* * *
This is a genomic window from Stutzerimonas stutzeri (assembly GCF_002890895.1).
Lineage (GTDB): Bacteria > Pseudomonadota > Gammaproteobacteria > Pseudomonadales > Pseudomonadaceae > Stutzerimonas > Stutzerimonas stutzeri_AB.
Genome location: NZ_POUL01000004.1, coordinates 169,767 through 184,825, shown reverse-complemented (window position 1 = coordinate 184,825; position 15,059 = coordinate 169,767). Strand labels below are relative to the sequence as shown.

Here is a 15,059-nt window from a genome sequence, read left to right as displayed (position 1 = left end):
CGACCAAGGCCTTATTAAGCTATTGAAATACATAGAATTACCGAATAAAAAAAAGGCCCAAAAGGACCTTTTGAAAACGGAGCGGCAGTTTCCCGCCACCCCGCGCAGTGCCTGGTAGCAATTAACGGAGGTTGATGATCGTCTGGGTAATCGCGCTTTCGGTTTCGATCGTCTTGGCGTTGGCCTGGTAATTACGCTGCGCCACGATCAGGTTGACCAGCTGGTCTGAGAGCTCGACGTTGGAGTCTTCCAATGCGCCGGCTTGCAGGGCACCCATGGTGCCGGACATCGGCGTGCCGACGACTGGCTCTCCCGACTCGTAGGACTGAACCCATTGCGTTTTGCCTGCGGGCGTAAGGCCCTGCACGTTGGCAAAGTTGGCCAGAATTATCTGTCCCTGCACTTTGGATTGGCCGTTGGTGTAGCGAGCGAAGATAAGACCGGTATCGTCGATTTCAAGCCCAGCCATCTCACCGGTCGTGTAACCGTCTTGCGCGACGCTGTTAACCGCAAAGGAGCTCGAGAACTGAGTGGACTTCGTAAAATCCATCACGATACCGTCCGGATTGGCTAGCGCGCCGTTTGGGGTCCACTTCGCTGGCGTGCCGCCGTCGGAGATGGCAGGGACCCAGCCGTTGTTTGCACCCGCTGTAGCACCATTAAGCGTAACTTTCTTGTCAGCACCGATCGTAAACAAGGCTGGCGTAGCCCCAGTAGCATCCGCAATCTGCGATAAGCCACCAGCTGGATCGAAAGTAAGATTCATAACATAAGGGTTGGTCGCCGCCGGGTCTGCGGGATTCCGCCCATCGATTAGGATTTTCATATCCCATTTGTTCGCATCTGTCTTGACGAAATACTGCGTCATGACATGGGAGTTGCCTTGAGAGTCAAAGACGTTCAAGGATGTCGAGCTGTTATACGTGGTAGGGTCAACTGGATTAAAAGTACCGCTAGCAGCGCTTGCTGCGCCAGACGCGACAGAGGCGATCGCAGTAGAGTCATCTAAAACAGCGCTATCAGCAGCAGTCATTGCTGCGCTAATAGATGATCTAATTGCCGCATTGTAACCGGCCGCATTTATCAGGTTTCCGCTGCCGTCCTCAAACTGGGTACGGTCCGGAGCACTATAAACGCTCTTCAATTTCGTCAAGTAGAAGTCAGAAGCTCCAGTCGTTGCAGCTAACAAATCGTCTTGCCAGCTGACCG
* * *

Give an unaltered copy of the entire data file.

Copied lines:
This is a genomic window from Stutzerimonas stutzeri (assembly GCF_002890895.1).
Lineage (GTDB): Bacteria > Pseudomonadota > Gammaproteobacteria > Pseudomonadales > Pseudomonadaceae > Stutzerimonas > Stutzerimonas stutzeri_AB.
Genome location: NZ_POUL01000004.1, coordinates 169,767 through 184,825, shown reverse-complemented (window position 1 = coordinate 184,825; position 15,059 = coordinate 169,767). Strand labels below are relative to the sequence as shown.

Here is a 15,059-nt window from a genome sequence, read left to right as displayed (position 1 = left end):
CGACCAAGGCCTTATTAAGCTATTGAAATACATAGAATTACCGAATAAAAAAAAGGCCCAAAAGGACCTTTTGAAAACGGAGCGGCAGTTTCCCGCCACCCCGCGCAGTGCCTGGTAGCAATTAACGGAGGTTGATGATCGTCTGGGTAATCGCGCTTTCGGTTTCGATCGTCTTGGCGTTGGCCTGGTAATTACGCTGCGCCACGATCAGGTTGACCAGCTGGTCTGAGAGCTCGACGTTGGAGTCTTCCAATGCGCCGGCTTGCAGGGCACCCATGGTGCCGGACATCGGCGTGCCGACGACTGGCTCTCCCGACTCGTAGGACTGAACCCATTGCGTTTTGCCTGCGGGCGTAAGGCCCTGCACGTTGGCAAAGTTGGCCAGAATTATCTGTCCCTGCACTTTGGATTGGCCGTTGGTGTAGCGAGCGAAGATAAGACCGGTATCGTCGATTTCAAGCCCAGCCATCTCACCGGTCGTGTAACCGTCTTGCGCGACGCTGTTAACCGCAAAGGAGCTCGAGAACTGAGTGGACTTCGTAAAATCCATCACGATACCGTCCGGATTGGCTAGCGCGCCGTTTGGGGTCCACTTCGCTGGCGTGCCGCCGTCGGAGATGGCAGGGACCCAGCCGTTGTTTGCACCCGCTGTAGCACCATTAAGCGTAACTTTCTTGTCAGCACCGATCGTAAACAAGGCTGGCGTAGCCCCAGTAGCATCCGCAATCTGCGATAAGCCACCAGCTGGATCGAAAGTAAGATTCATAACATAAGGGTTGGTCGCCGCCGGGTCTGCGGGATTCCGCCCATCGATTAGGATTTTCATATCCCATTTGTTCGCATCTGTCTTGACGAAATACTGCGTCATGACATGGGAGTTGCCTTGAGAGTCAAAGACGTTCAAGGATGTCGAGCTGTTATACGTGGTAGGGTCAACTGGATTAAAAGTACCGCTAGCAGCGCTTGCTGCGCCAGACGCGACAGAGGCGATCGCAGTAGAGTCATCTAAAACAGCGCTATCAGCAGCAGTCATTGCTGCGCTAATAGATGATCTAATTGCCGCATTGTAACCGGCCGCATTTATCAGGTTTCCGCTGCCGTCCTCAAACTGGGTACGGTCCGGAGCACTATAAACGCTCTTCAATTTCGTCAAGTAGAAGTCAGAAGCTCCAGTCGTTGCAGCTAACAAATCGTCTTGCCAGCTGACCG